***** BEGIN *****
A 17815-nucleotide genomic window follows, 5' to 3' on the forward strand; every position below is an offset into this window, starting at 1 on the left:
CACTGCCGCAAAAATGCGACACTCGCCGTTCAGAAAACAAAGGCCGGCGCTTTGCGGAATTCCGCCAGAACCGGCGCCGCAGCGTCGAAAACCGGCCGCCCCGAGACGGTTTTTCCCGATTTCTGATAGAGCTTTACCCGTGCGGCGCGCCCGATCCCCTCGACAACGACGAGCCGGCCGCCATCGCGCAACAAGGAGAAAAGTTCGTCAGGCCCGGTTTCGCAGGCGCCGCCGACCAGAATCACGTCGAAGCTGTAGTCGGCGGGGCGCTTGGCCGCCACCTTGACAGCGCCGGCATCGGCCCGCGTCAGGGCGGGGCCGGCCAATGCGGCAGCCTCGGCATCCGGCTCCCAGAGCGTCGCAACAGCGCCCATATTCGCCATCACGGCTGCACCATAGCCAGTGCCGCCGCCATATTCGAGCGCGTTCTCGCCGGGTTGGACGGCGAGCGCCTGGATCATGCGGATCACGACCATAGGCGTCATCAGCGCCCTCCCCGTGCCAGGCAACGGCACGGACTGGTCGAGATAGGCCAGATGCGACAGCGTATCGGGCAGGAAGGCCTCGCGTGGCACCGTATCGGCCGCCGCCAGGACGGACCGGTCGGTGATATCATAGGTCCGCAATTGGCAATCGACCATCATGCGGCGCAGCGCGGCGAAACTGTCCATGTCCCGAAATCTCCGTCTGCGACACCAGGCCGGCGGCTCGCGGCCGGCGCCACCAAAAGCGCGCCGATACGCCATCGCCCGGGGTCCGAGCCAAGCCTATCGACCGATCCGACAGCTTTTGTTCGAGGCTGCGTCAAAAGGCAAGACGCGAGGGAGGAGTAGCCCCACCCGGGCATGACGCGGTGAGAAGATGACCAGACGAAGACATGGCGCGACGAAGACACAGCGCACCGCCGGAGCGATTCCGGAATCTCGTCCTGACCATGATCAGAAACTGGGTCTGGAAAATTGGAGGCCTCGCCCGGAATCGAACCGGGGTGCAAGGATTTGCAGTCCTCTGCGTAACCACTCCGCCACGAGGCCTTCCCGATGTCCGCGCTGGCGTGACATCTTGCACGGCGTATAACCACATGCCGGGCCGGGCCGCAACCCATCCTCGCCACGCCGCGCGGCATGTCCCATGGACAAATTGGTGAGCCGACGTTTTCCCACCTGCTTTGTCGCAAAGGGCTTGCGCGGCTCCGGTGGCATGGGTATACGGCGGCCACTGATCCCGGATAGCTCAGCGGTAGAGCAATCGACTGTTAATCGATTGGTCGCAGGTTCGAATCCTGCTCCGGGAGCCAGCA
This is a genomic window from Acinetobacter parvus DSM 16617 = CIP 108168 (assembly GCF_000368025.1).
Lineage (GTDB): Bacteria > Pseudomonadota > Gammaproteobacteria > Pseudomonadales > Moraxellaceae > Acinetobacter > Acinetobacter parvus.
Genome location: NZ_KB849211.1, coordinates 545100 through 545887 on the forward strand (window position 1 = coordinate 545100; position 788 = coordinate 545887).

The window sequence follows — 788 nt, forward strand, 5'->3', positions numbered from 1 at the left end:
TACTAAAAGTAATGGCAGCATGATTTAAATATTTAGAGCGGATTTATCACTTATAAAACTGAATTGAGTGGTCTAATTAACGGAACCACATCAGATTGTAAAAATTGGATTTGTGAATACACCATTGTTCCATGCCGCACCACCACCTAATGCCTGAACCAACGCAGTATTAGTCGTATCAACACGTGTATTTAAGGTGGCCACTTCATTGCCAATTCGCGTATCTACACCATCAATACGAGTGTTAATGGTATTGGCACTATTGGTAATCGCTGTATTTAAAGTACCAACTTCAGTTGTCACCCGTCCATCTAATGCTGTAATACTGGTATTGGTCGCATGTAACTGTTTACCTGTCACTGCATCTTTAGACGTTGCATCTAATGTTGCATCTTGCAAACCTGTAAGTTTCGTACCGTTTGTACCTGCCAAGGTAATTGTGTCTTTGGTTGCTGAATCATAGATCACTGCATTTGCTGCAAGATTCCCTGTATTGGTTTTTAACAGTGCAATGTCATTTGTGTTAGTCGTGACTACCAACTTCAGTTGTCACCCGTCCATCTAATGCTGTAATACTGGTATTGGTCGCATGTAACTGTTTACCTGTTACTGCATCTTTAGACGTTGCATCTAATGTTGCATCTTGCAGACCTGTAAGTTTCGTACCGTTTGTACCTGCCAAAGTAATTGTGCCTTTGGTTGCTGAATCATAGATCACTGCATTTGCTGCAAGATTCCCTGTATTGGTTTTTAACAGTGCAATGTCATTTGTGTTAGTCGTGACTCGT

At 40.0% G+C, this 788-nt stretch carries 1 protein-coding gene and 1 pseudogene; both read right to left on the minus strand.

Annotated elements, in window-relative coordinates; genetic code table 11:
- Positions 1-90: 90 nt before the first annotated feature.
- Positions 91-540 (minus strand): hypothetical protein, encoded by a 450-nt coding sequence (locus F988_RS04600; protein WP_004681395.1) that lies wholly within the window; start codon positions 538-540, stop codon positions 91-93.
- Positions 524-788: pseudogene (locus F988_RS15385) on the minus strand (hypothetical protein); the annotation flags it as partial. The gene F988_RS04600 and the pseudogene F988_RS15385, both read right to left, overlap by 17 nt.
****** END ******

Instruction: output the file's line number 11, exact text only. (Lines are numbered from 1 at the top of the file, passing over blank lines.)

- Positions 91-540 (minus strand): hypothetical protein, encoded by a 450-nt coding sequence (locus F988_RS04600; protein WP_004681395.1) that lies wholly within the window; start codon positions 538-540, stop codon positions 91-93.